Best Studio Space for Artists 2018 | Camp Kalamath | Best of Denver® | Best Restaurants, Bars, Clubs, Music and Stores in Denver | Westword

Denver real estate is at a premium, and the squeeze is putting artists in an especially difficult position, as studio space is limited and affordability is even more rare. Welcome to Camp Kalamath. The warehouse — owned by visual artist Tom Bond — is tucked away in an industrial area of Englewood, and the low-slung mid-century modern building doesn't look like much from the outside. But inside Camp Kalamath, the possibilities are endless, with room after room and garage after garage packed with muralists, woodworkers, welders, sign fabricators, industrial designers and even a car-restoration expert. Some of Denver's most-seen public artists have found a home here, with the likes of Jaime Molina, Anthony Garcia Sr. and Victor Escobedo sharing studio walls as well as inspiration. Happy campers, indeed.

Denverite Sommer Browning is many things — a librarian, a poet, a comic artist and sometime standup — but last year, she added gallerist to her résumé by opening up her garage near the Art District on Santa Fe for exhibits and happenings on a small and intimate scale. Georgia Art Space, named after her inspiring daughter, is part of a think-small movement favoring artist-run spaces on the edge of a rapidly commercialized art world, and it's not over yet. After a break, Browning is now in the throes of planning for 2018 events.

Courtesy Colfax Museum Facebook page

Musician, archivist and Colfax enthusiast Jonny Barber (aka the Velvet Elvis) makes no bones about his love for Denver's longest main drag, but he turned it up a notch last year by opening Denver's first and only Colfax Museum, a loving repository of Colfax lore, trivia and historical collectibles. The museum recently relocated from West Colfax to East Colfax, where it now resides inside the Ed Moore Florist shop on the boundary of Denver's Montclair and Park Hill neighborhoods. Regular hours are Wednesdays through Saturdays from 11 a.m. to 5 p.m. — and, yes, the museum has T-shirts.

Courtesy Clyfford Still Museum Facebook page

People from around the world come to Denver specifically to visit the Clyfford Still Museum, so if you've got friends and family coming to town, they should see it, too. Still, an acknowledged master of abstract expressionism, had only the slightest association with Colorado before his death. In his will, he dictated that any American city willing to build a museum to house his oeuvre would receive the collection, and Denver stepped up in 2004 when then-mayor John Hickenlooper committed to meeting the requirements of the will. Housed in an austerely elegant concrete pavilion, the Still is home to 95 percent of the artist's output, so if you want to see his classic, often massively sized compositions, this is where you have to do it. But the museum is a great place for in-towners, too, because director Dean Sobel keeps things lively by constantly changing out pieces.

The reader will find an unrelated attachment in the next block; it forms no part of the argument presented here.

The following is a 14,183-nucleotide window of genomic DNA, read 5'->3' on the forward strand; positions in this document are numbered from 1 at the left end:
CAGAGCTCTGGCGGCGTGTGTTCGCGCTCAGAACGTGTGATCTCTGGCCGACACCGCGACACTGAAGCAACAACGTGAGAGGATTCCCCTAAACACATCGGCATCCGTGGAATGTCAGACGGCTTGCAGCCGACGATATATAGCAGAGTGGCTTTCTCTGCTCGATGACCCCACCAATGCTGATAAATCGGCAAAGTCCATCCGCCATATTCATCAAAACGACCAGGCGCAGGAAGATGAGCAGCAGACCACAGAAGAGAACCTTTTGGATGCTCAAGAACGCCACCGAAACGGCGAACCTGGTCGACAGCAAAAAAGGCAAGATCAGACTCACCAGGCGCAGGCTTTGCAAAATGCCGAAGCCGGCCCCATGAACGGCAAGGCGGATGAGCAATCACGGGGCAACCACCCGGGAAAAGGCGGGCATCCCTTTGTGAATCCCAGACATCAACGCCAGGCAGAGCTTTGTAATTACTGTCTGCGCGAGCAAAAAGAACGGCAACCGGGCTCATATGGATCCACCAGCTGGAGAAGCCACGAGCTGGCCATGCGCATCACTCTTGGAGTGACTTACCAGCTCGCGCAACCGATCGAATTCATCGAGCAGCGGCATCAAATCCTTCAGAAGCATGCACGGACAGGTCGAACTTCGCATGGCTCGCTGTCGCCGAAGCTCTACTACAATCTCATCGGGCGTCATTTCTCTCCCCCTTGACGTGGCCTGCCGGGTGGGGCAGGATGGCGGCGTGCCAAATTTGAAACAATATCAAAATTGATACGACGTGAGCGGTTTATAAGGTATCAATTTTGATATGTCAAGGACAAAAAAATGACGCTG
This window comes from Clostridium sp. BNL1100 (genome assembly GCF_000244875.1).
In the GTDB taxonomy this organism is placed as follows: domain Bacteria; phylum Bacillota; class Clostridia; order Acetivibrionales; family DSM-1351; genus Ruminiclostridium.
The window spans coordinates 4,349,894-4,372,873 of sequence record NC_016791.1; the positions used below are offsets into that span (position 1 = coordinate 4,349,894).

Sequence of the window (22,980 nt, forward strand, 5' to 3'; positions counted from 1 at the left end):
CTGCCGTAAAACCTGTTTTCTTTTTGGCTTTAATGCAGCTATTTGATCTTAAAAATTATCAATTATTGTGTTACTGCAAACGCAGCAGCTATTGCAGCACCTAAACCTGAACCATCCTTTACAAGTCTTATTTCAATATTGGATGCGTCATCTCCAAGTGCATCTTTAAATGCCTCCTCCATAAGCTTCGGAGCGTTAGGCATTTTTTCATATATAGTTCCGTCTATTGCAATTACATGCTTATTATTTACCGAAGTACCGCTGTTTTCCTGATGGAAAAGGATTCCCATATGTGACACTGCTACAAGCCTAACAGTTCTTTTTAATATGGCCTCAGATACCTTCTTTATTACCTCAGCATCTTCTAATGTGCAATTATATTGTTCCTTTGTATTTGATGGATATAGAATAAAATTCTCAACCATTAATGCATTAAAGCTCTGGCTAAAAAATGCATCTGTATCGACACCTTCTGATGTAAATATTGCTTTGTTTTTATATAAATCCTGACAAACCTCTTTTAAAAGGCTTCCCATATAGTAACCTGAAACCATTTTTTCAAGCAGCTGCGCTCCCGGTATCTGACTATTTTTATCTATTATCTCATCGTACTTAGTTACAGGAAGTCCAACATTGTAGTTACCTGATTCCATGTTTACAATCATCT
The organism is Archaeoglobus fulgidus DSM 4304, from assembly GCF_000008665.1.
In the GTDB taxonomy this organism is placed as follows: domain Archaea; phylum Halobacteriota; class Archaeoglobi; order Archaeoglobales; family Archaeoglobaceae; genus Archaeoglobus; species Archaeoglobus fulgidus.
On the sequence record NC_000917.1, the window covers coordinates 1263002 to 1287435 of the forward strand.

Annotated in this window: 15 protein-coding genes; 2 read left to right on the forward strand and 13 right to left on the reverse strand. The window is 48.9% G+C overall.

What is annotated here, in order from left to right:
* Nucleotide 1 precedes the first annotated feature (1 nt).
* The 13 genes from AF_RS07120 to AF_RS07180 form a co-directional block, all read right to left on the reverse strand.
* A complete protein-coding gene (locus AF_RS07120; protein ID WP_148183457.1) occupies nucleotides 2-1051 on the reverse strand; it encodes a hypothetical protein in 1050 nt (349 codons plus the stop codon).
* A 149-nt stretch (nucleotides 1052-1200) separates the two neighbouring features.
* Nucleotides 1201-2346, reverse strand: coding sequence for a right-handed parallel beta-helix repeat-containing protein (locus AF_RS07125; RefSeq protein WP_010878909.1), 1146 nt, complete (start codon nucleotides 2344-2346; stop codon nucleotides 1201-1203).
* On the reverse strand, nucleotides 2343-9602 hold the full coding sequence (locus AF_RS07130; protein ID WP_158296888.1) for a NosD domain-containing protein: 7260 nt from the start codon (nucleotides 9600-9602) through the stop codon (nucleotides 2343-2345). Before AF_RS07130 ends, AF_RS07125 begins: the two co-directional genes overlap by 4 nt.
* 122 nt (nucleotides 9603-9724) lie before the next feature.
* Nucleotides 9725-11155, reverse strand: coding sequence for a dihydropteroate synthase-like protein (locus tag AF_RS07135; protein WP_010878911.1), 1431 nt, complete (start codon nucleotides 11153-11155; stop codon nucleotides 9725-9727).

Readers' Choice: Denver Museum of Nature & Science

Courtesy Zip 37 Gallery Facebook page

Works in this town's major galleries typically trade for healthy prices, but Zip 37 regularly shows pieces that sell for just a few hundred dollars — and even less if those pieces are in the gallery's Back Room. An artist cooperative founded more than twenty years ago, Zip 37 numbers such well-known local artists as Zoa Ace, Pat Cronin, Katie Hoffman, Jennifer Melton, Louis Recchia and Jean Smith among its members. Just a couple of years ago, Zip 37 was part of a thriving alternative scene along this block of Navajo Street, but Edge, Pirate and Next left in the face of rising rents. Today, Zip 37 and the Bug Theatre are the last survivors.

Readers' Choice: Affordable Arts Festival

Courtesy RiNo Made Facebook page